Now this is something we can use in a delicious Linux command chain.

$ find cloud.encrypted -inum $(ls -li cloud.plaintext/subfolder/filename.ext | cut -f1 -d' ')

cloud.encrypted/(encrypted subdirectory name)/(encrypted filename)

This is easy enough to make into a little bash script, and allow passing arguments and quoting to protect against embedded spaces, as well as including the explicit Amazon Cloud Drive working area:

#!/bin/sh
ACD_LOCAL=/usr/local/var/Amazon-Cloud-Drive/

find ${ACD_LOCAL}cloud.encrypted -inum $(ls -li ${ACD_LOCAL}cloud.plaintext"${1}" | cut -f1 -d' ')

Works great for specific files, not so much for directories.  You would have to change the ls command to use a -ldi parameter just for those cases.

Now that we have the filename, we can manually delete that filename on Amazon, either through the web interface or using acd_cli’s command line trash argument.

Categories
Music Other

A Dip in the Music Stream

Music streaming has become a big deal in the last few years.  People don’t seem to care about bandwidth, they know its a resource that seems to be basically infinite (if metered).

My problem is that it almost seems like the users are treating music the same way.

I reflect back to my discovery of music.  It started off as a social thing – you wanted to hear the new stuff that other people were talking about.  These were the days of carrying a boombox around so you could play your tunes for everyone who surely would like it as much as you, right?

After not long though, I realized there were things that others liked that I didn’t.  Why?  If it was popular, wasn’t it automatically good?  I realized that music can be something very personal, you can find some lyrics or tones that speak to your soul, but not those of the people right around you.  And, you know what, that cut both ways.  Maybe music I really enjoyed was never going to be the favourite of others [1. I know, seriously?].  I think I am still learning this, actually.

This is not to say that music lost its social aspect, sometimes it defined it.  This may have been an operation of the teen years as well, but there were times I selected or prioritized friends based on their music tastes.  I want to reject this as immature, but perhaps there is some small bit of validity to this…

Nevertheless, over this time, I began curating my own collection.  Thanks to Columbia House and BMG I gained a stack of CDs (vinyl was from record stores).  Much of it was familiar but I could afford to experiment a bit.

Music was tangible.  Music had a measurable value.  When I got a physical CD, it was an investment.  Sometimes I didn’t really like it on first listen, but since I paid for it, and I only had so many of them, I’d better get into it.  Sometimes I loved it from the first listen – yet I would usually limit myself to one listening a day, so I didn’t get tired of it.  Leaving it running all the time was absurd and wasteful.

To me, digital music downloads were the same thing, the lack of a physical disc didn’t cause a disconnect between the music and “some thing of value”.

This finally leads back to streaming.  I have tried a few services.  I ran Rdio for a long time, it was quite good, and I discovered some new artists I really enjoyed.  Then I tried Spotify for a month, it was also good, and I occasionally used some of the stations.  I ended up getting Xbox Music Pass for a year.  I tried Apple Music, and Google Play Music.  Back to Spotify for a few months.

But sometimes when I listen to stuff on any of these streaming services, I can’t shake the feeling that lots of this music isn’t worth much, and that has absolutely nothing to do with the compositions or the performance.  It seems very temporary, and that bothers me a little.  Why am I wasting my precious listening time on “throwaway” music?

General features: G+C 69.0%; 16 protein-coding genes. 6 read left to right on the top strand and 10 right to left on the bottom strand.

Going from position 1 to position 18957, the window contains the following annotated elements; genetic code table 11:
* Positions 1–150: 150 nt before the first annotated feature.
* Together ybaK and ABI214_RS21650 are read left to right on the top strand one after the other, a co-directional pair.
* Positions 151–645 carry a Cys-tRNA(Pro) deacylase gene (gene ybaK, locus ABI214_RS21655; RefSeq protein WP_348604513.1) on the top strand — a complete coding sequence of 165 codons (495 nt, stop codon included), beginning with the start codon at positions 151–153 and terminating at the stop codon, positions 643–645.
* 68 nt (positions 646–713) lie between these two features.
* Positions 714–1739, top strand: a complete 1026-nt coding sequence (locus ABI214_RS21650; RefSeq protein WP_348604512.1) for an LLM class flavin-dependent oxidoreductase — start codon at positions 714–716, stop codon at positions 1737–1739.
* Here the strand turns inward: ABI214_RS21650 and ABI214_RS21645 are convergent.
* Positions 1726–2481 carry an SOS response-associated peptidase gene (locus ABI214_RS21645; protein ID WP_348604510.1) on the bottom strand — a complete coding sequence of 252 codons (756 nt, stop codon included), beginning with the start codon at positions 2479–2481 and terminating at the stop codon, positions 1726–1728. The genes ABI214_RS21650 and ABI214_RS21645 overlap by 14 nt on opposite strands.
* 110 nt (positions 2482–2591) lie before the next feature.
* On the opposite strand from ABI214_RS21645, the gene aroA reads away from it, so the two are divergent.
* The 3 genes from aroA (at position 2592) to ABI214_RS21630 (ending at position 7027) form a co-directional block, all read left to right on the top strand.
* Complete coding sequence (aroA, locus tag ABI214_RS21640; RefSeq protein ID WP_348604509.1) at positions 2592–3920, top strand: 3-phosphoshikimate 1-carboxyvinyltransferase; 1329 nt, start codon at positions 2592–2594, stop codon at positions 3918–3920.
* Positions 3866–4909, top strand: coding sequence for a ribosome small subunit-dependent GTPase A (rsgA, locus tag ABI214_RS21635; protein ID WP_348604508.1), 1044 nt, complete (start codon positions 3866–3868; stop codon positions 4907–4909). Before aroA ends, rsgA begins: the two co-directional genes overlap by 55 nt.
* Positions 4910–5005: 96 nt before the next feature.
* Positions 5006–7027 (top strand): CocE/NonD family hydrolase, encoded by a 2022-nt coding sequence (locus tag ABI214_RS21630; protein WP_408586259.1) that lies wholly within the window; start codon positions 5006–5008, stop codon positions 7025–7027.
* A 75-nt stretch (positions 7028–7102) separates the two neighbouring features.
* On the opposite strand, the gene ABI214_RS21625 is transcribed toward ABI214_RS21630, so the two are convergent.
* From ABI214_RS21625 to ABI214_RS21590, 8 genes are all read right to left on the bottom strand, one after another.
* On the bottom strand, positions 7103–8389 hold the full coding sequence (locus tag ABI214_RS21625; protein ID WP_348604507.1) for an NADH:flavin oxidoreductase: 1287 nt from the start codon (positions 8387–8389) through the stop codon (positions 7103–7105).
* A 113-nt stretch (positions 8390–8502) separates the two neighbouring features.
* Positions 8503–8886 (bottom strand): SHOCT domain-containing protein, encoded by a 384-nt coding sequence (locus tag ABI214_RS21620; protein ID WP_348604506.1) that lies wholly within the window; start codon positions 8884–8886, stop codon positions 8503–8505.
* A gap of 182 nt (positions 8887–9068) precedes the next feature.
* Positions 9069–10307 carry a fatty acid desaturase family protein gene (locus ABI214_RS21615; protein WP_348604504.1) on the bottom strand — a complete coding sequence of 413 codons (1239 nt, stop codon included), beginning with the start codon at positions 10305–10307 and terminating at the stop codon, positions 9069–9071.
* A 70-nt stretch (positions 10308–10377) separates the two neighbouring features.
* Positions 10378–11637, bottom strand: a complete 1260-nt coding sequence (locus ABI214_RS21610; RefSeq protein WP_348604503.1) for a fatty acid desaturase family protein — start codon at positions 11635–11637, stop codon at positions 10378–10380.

I’m slowly coming around to the value of streaming.  I have discovered a few outstanding bands and songs that are valuable to me and exist only in that context.  But like air and clean water, maybe it’s something we have to stop ourselves and think about their value.

In the meantime, I’m gonna dial up some Big Country and Flock of Seagulls.  Enjoy, my public.

Categories
Apple Apps iPad iPhone

The Best eBook Reader, Again

I came to the realization a few years ago that the eBook reader Marvin was hands down, the best ePub reader for me.  Very flexible, configurable and some (still) unique features made it well worth the price.

That was, as I mentioned, a few years ago and I started to get a little frustrated with a few important (to me) missing features, such as ePub 3 features like aside (pop-up footnote) support, syncing and a few other small things.  The lack of these was one thing that bothered me.  The fact that the same developer released a second, free ePub reader app that offered these features was even worse, and quite frustrating to those that paid for the original app.

It wasn’t simply an easy task to switch from Marvin to Gerty though.  It wasn’t designed as a generic ePub reader, but rather a sort of book-journaling app.  What was the developer thinking?

It turns out he was thinking.  And working hard.  He was rewriting Marvin from scratch.  Today, he released Marvin 3.  This release adds, and far surpasses my original wish list.  Now there is full iOS9 support, including document picker, spotlight integration and split-screen support.  The icing on the latter part of that particular cake is that there is a second, nearly identical app, called Marvin SxS (“Side by Side”) that lets you have two copies of Marvin installed on the same device and you can have two ePubs open at the same time in devices that support split screen.

Marvin on an iPad
Marvin on an iPad

There are lots of great built-in fonts, whether you are a sans or a serif fan.  There is also OpenDyslexic built in.  If you aren’t satisfied with any of the bundled (and system) fonts, you can sideload others.

Margin size, line spacing, paragraph spacing, indent size are all configurable.  There are themes.  Multiple columns available in both landscape and portrait.  Textshots and auto-bookmarking on close.  Reading location syncs automatically to iCloud (zero-config).  And then there’s annotations – all those things that were in Gerty are now in Marvin 3.  You can of course highlight with a load of colors, but also add notes and photos to a book.   Apparently there are multiple map-viewing modes (you can read maps in here?)